> identifying a user's personal computer and embedding them in spreadsheet
> and word processing documents.
> The programmer, Robert M. Smith, who is the president of Phar Lap
> Inc., a software tools development company, told the company that he
> believed the practice created a potential threat to privacy.
> Microsoft officials said earlier this week that the numbers generated by
> the company's software were part of an effort to keep different
> from interfering with each other in an increasingly complex world of
> networked computers.
> However, Mr. Smith said that the number, in effect, created a "digital
> fingerprint" that could be used to match a document created by a word
> processing or spreadsheet program with a particular computer.
> On Thursday, after further studying the "registration wizard" -- the
> software module that enables customers to register their copies of
> 98 operating system for support and updates -- Mr. Smith discovered that
> the number, known as a Globally Unique Identifier, was being transmitted
> to Microsoft as part of a list of registration information that generally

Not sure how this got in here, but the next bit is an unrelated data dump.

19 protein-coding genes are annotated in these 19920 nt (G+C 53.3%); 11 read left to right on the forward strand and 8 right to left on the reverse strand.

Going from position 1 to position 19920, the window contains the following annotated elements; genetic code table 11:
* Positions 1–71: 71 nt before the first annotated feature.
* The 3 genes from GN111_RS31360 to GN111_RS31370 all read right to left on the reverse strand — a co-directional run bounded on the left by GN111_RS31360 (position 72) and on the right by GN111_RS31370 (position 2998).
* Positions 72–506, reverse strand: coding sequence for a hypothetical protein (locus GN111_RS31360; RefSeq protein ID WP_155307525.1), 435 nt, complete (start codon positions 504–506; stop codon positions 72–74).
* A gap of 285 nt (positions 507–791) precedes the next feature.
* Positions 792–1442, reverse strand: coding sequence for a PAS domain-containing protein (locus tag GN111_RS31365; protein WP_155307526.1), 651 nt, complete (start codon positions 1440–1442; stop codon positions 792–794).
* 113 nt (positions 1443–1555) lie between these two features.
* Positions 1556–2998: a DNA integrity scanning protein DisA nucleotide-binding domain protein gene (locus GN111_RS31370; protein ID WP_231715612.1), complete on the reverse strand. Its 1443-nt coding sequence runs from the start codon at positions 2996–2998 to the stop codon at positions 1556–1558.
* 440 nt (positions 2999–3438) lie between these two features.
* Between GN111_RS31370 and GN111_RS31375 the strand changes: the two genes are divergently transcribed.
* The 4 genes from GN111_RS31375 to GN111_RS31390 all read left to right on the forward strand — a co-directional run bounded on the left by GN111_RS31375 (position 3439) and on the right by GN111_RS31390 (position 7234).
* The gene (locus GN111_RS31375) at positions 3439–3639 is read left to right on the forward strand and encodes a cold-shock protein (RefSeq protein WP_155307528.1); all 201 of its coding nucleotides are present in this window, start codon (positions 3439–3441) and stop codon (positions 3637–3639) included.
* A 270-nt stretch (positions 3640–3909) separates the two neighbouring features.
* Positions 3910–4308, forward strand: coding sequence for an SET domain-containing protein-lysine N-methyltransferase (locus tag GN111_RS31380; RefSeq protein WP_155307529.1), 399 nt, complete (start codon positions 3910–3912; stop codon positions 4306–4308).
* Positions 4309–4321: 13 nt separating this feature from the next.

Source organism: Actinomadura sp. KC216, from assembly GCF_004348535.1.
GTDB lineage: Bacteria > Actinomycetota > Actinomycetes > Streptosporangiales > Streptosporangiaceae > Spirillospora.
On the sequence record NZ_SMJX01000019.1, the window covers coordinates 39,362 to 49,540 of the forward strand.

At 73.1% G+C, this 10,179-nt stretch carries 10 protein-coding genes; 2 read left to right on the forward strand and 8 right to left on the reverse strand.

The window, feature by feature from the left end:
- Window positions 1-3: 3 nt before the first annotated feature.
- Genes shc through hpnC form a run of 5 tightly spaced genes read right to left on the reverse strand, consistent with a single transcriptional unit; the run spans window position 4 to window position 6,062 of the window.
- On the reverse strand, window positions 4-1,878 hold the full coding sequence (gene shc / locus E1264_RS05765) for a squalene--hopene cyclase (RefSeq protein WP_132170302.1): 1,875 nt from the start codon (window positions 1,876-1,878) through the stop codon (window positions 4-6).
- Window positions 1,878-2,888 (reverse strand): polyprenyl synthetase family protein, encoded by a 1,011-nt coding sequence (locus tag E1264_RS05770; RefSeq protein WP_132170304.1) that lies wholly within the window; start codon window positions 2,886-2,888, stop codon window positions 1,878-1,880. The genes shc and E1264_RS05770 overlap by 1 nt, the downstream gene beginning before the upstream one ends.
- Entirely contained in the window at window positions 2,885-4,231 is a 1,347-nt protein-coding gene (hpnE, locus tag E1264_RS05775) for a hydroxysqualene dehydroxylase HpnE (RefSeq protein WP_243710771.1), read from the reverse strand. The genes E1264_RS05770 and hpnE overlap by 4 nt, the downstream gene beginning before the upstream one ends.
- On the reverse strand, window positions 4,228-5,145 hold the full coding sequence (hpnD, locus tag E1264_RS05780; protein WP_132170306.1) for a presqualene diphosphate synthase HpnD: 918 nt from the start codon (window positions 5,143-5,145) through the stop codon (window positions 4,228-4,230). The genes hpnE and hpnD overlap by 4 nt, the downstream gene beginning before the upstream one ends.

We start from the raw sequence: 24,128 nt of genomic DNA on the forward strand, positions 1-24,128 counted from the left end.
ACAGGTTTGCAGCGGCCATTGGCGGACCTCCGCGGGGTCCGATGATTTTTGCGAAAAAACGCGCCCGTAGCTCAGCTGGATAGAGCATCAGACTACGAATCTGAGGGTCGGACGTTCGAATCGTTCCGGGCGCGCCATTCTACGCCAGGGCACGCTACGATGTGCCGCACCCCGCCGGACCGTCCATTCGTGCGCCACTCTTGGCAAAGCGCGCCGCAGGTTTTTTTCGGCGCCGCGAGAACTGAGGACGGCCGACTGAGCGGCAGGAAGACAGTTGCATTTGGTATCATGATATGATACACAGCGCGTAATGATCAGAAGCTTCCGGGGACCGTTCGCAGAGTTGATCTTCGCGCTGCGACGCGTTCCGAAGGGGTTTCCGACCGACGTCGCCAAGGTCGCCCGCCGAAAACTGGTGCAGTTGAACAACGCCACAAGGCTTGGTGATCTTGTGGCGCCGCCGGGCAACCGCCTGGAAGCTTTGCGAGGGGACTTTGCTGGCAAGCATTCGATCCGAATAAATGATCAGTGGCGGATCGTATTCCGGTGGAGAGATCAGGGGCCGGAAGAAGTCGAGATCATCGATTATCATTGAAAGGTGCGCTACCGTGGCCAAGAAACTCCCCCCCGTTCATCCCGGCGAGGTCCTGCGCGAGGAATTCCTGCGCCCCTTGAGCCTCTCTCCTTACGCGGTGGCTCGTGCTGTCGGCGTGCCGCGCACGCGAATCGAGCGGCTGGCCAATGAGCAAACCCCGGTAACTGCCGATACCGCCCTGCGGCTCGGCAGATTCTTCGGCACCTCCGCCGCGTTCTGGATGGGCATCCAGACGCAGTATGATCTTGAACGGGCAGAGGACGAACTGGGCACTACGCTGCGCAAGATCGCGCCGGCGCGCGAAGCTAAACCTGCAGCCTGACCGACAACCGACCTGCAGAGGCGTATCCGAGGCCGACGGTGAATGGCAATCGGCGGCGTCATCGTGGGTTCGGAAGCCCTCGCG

> includes the owner's name, address, phone number and other demographic
> information as well as details about the hardware and software on or
> attached to the user's computer.
> "Microsoft never asked me if it was O.K. to send in this number, and they
> never said it was being sent," Mr. Smith said. "They are apparently
> building a data base that relates Ethernet adapter addresses to personal
> information."
> Ethernet adapters are cards inserted in a personal computer that enable
> to connect to high-speed networks within organizations and through them
> the Internet.
> The controversy erupted just weeks after Intel, maker of the most widely
> used processors for machines that use the Windows operating system,
> to make it possible for computer manufacturers to set its new Pentium III
> computer chip so that a serial number on the chip would not be recorded
> without the computer user's permission.
> Privacy activists have been attacking both companies, arguing that
> identification numbers can be easily misused to create electronic
> monitoring systems. Such systems could track a computer user's behavior
> cyberspace or create dossiers of personal information about individuals.
> The issue has sparked a heated debate over the fundamental technology of
> modern computer networks and software systems, which routinely employ
> serial numbers to identify individual computers and software modules,
> known as "objects," that can be shared by a number of programs.
> But the Intel number only identified a computer. The Windows number
> identifies a person. And because the Windows number created a potential